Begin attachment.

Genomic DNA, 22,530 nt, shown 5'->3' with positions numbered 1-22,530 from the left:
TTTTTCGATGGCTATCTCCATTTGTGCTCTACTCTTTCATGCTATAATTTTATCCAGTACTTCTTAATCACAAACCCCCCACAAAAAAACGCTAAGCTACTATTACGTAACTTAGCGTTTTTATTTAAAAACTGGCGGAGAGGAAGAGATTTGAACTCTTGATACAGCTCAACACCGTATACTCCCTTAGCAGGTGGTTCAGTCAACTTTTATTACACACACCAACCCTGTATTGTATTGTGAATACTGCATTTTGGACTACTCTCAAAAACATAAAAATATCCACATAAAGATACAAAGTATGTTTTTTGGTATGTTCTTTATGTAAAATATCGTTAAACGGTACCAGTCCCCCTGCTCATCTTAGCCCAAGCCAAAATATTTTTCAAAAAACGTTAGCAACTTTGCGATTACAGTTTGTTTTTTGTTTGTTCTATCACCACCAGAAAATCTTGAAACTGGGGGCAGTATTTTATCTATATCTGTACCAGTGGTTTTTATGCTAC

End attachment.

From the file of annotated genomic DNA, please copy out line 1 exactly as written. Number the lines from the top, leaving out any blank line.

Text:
Genomic DNA, 22,530 nt, shown 5'->3' with positions numbered 1-22,530 from the left: